Willy Woo on Monday laid out a “dry” theory that could evaluate the real value of crypto assets.

The analyst and coder, known for innovative philosophies on cryptocurrencies, found that the fundamental valuation of a crypto asset is equal to the sum of its utility component and store-of-value component. Algebraically, the equation looks like as follows:

M = PQ/Vu + I/Vi

where M = fundamental value; P = price of asset; Q = quantity of asset; Vu = circulation of utility; I = the value being moved in the network for store of value purposes; Vi = circulation of investment (store of value).

Integrating Utility and Store Value Components

Woo derived three major aspects behind the valuation of both fiat and crypto assets: utility(u), investment(i), and speculation(s). In the case of Bitcoin, he derived utility as the volume of BTC used to pay for goods and services and investment as the volume of BTC passing between users on-chain (after filtering out transactions made between two wallets of a single user). He also considered that speculation is the difference between investment and utility.

In the case of fiat, Woo derived utility as GDP, investment as the money flowing between medium/long term cash accounts for storage, and speculation as forex volume minus foreign trade components of investment and utility.

Woo found that economists so far evaluate an asset by its utility, the component of monetary circulation. In the case of fiat, they divide the GDP of an economy by its money supply to derive what he called a “utility velocity.” However, in reality, the fiat is not just used to pay for goods and services, but it is also stored as a speculative asset. That said, to get an accurate valuation, the fiat asset’s investment side cannot be ignored.

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“When all the markets crash, the only thing that goes up is fiat. That’s because the value is flowing out of the global markets and to FIAT, it’s an illusion that everything is going down, FIAT is going up, but the unit of account does not reflect it as USD is our unit of account.

Applying the same on Bitcoin, Willy Woo stress that Bitcoin’s valuation cannot be derived alone from its utility as a spendable asset; it also requires the store of value component to reach the nearest exact number. Excerpts:

“Traditionally we calculate the future utility value of coin networks with MV=PQ (Quantity Theory of Money), this is only for mature utility networks and completely IGNORES their ability to store investment value. For crypto-assets in the real world, we need to express a new equation. I call this new equation Quantity Theory of Investment. It opens the way to gauge under/overvaluation of coin networks based on their use as a store of value.”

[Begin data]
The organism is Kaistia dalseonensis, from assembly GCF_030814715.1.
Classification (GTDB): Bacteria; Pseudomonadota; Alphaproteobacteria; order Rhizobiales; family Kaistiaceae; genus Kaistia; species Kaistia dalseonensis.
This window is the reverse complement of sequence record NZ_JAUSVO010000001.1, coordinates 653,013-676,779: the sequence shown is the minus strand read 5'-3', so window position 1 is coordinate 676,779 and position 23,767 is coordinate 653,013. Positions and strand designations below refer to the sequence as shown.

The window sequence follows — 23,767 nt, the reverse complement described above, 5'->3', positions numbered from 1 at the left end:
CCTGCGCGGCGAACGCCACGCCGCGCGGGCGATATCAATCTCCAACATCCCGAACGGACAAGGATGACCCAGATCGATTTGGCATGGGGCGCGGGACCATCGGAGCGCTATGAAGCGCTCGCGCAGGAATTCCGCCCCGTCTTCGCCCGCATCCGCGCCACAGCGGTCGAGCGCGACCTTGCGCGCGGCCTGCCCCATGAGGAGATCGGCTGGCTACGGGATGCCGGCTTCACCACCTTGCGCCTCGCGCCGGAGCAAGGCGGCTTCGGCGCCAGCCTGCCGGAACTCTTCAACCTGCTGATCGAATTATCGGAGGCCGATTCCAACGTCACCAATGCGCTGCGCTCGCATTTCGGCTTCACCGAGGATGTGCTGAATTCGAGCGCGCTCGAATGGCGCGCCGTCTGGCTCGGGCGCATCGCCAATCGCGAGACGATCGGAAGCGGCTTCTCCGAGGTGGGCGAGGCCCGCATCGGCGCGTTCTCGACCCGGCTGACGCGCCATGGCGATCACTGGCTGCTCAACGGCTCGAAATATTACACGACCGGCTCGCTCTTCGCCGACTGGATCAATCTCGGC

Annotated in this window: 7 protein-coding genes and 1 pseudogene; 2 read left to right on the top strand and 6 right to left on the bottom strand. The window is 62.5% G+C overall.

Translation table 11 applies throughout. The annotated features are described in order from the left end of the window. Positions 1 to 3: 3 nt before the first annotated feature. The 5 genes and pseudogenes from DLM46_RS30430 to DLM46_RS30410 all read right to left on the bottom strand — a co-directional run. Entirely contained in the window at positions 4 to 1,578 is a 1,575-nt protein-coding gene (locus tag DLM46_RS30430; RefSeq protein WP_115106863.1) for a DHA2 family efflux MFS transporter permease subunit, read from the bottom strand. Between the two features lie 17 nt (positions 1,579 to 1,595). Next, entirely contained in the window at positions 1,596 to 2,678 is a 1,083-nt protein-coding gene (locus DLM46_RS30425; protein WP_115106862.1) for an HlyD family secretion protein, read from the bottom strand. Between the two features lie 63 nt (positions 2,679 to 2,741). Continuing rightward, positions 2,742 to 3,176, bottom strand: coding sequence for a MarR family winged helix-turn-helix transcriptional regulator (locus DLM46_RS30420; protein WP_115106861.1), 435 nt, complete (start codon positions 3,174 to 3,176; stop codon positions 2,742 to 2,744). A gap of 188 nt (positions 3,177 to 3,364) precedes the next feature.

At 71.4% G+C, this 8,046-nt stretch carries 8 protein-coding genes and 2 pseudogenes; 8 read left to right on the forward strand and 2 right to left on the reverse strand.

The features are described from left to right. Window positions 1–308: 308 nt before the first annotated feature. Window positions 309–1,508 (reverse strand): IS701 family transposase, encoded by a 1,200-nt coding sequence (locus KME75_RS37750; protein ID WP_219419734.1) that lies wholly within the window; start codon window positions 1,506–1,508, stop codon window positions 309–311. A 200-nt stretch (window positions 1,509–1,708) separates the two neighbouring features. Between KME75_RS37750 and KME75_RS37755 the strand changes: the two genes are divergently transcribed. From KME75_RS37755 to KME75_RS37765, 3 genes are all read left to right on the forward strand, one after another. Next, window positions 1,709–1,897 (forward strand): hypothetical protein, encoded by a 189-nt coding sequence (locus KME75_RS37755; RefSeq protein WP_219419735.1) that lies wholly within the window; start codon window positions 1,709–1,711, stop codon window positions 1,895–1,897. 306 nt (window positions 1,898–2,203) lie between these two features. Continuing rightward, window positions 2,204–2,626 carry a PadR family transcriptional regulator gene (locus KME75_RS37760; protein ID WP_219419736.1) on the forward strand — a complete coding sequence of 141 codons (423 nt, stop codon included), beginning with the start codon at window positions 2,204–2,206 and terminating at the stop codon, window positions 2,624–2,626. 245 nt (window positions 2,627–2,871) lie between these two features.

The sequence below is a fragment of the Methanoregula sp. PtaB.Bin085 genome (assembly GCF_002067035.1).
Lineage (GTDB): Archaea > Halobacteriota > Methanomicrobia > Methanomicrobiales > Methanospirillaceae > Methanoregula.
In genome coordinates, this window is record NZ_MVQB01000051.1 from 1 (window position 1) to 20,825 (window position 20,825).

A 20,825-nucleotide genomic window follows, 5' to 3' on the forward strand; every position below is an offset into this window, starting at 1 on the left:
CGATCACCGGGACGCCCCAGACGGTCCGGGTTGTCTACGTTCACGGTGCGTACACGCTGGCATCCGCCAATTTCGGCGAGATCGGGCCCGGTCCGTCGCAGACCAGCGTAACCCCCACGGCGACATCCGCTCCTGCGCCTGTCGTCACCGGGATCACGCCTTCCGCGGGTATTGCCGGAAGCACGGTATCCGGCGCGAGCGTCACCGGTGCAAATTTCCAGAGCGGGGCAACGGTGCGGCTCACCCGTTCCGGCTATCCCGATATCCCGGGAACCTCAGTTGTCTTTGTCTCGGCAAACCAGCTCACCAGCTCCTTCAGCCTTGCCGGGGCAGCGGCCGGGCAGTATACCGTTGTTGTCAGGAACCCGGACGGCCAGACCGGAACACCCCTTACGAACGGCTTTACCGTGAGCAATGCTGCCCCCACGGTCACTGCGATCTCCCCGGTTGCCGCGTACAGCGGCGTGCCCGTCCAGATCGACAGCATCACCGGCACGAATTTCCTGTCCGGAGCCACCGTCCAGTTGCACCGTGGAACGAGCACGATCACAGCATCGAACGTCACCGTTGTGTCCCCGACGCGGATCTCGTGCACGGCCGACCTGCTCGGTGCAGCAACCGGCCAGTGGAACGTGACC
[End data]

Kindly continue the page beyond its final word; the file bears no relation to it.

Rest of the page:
Relating Store of Value with NVT

To describe the store of value component further, Woo defined an equation that related the total investment made into an asset with its total supply and its percentage change over a given time frame. It looked something like the following:

I = M * Vi

Upon rearranging, it looked like the following:

M = I * (1/Vi), where 1/Vi is a rough approximation of NVT, the popular method to calculate the value of crypto assets. Thus, we get.

M = I * NVT.

“NVT is not exactly (1/Vi), as it’s derived from raw value moving between wallets, not between investors,” Woo reminded. “We’d need to filter out the multi-hop steps of value moving between wallets controlled by a single investor to arrive at (Vi). This would be a better metric than NVT.”

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NVT, in general, helps derive whether the asset is overvalued or undervalued.

Heading Back to Valuation

As explained, Woo sums two utility components, which is derived by the equation PQ=MV.

So, for utility, the equation becomes, M * Vu = PQ. And for a store of value, it becomes: M * Vi = I. Upon combining, we get:

M = PQ/Vu + I/Vi.

“Fundamental valuation for crypto-assets can be calculated herein, but still hinges on what someone will pay for the asset,” Woo added. “This sounds circular, but we can use it to test for deviations of market value as determined by investor and utility dynamics.”

Find the whole thread here.

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